Number of fines for environmental polluters in the US plummets under Trump
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Civil cases for pollution violations under the Trump Administration declined by about half compared to the first year of the previous three administrations according to a new report.
After a year in office, the Administration has prosecuted 44 per cent fewer cases while penalties are down by 49 per cent, the Environmental Integrity Project (EIP) said.
The environmental advocacy group is a non-profit watchdog organisation that pushes for effective enforcement of environmental laws.
It is comprised of former Environmental Protection Agency (EPA) enforcement attorneys, public interest lawyers, analysts, investigators and community organisers.
The decline was due to staff and budget cuts by President Trump and EPA chief Scott Pruitt’s attempts to downsize the agency, the report said.
An EPA spokeswoman said there had been a decline in polluter penalties since the presidency of George W. Bush and the agency’s enforcement work was reliant on efforts by previous administrations.
The EIP found the EPA lodged consent decrees for 48 civil cases against polluters totalling $30m (£21m) between 20 January 2017 and 20 January 2018.
“President Trump’s dismantling of the EPA means violators are less likely to be caught, making illegal pollution cheaper,” said Eric Schaeffer, executive director of the EIP, a former director of EPA’s Office of Civil Enforcement.
In even starker contrast to the previous administration, penalties declined by nearly 60 per cent when compared to President Obama’s first year in office.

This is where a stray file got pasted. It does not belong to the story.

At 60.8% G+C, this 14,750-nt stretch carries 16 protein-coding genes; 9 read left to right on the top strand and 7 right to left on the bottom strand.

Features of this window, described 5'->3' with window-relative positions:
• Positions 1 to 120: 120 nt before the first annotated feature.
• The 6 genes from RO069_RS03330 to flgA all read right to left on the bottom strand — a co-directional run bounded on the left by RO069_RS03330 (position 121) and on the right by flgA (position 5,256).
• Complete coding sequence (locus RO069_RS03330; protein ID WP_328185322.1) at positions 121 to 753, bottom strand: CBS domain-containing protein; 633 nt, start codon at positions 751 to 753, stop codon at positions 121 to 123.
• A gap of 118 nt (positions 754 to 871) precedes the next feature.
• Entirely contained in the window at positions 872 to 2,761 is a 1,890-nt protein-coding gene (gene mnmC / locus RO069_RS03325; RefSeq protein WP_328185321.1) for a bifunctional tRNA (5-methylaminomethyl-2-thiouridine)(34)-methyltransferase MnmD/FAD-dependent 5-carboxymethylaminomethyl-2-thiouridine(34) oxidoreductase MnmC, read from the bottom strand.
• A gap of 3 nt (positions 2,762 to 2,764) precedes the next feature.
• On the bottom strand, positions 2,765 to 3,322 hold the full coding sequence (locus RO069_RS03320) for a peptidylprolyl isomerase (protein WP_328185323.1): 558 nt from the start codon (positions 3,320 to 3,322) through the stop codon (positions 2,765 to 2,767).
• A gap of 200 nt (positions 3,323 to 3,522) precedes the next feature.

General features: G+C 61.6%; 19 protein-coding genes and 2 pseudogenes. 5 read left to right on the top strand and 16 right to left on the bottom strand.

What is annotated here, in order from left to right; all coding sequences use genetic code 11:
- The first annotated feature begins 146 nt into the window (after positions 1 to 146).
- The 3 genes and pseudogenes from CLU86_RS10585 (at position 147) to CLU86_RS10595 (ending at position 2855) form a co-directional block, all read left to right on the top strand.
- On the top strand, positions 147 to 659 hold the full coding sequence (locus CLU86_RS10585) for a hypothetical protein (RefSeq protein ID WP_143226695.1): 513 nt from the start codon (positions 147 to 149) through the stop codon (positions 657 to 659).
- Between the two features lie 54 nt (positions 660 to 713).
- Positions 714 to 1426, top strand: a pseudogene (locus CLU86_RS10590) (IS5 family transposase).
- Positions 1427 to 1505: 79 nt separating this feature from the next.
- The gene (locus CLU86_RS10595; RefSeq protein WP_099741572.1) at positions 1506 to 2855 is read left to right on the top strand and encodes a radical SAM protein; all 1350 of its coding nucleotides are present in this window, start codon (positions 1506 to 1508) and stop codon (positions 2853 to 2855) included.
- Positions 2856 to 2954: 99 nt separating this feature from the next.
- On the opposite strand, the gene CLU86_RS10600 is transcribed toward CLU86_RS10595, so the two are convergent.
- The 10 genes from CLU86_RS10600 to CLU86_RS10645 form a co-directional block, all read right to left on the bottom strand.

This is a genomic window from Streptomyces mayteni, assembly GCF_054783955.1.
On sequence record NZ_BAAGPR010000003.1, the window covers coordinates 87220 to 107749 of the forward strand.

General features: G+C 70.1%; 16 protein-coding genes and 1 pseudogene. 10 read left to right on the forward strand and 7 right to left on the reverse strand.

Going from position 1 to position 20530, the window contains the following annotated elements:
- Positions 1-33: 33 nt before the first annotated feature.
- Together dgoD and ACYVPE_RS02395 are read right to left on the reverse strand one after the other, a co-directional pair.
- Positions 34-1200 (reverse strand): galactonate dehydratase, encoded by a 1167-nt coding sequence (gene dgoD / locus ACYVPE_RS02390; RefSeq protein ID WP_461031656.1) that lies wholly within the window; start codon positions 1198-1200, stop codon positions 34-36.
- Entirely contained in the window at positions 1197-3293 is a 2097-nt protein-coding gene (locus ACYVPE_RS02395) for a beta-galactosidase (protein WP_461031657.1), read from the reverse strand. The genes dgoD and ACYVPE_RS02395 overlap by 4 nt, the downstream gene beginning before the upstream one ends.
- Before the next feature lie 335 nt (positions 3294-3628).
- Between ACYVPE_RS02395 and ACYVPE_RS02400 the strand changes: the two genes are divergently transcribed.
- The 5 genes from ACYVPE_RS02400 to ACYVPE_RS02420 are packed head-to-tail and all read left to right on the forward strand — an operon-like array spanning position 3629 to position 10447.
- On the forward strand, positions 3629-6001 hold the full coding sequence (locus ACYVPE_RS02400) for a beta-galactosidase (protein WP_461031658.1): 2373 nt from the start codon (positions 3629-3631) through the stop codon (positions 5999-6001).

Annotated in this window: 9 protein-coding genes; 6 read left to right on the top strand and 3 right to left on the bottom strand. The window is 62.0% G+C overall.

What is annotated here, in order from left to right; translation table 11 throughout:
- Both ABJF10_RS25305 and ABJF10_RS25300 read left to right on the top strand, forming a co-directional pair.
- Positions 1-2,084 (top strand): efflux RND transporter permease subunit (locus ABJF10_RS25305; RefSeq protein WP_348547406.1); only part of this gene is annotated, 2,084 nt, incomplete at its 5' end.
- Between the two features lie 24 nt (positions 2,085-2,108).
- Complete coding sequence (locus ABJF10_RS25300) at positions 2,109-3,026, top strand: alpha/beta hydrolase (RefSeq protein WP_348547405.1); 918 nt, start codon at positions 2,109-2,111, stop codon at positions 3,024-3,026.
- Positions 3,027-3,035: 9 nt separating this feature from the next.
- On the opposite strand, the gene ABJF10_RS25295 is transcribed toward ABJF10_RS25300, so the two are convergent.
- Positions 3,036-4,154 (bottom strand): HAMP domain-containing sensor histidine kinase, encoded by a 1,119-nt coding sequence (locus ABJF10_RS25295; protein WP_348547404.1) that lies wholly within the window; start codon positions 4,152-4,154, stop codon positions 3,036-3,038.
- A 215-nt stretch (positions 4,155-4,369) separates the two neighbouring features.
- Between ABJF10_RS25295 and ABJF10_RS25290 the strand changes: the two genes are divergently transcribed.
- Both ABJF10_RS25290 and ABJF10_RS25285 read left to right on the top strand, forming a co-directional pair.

EPA records also show a sharp decline in the amount that polluters are expected to spend to clean up their violations. Those investments – or “injunctive relief” in legal terms – include equipment such as air pollution controls or wastewater upgrades, but also improved monitoring and maintenance practices that can make plant operations more efficient and save money in the long run.
During his first year in office Trump tried to shrink the size of government and cut regulations, especially on the oil and coal industries. His efforts were backed by Pruitt, who doubts humans drive climate change and favours looser control of the energy sector.
The EPA last week said its focus was on expediting cleanups and making facilities compliant with the law while respecting states’ “primary” roles in environmental enforcement.
“EPA works with state partners on enforcement oversight; and results of the Agency’s enforcement work are reliant upon work that takes place over multiple years,” EPA spokesperson Liz Bowman said on Thursday.
The EIP report found that in the first year of President Clinton’s tenure, the agency filed 73 decrees and collected $55m. The EPA under Bush lodged 112 consent decrees totalling $50m in penalties while during Barack Obama’s first year, $71m was collected from 71 civil cases.
In addition to penalties, the report found the Trump administration lagged behind in actions to enforce cleanup projects.
Under Trump, EPA required 30 polluters to pay $1bn for pollution control projects, compared with 54 projects worth $3.3bn under Obama and 36 projects worth $1.4bn under Bush.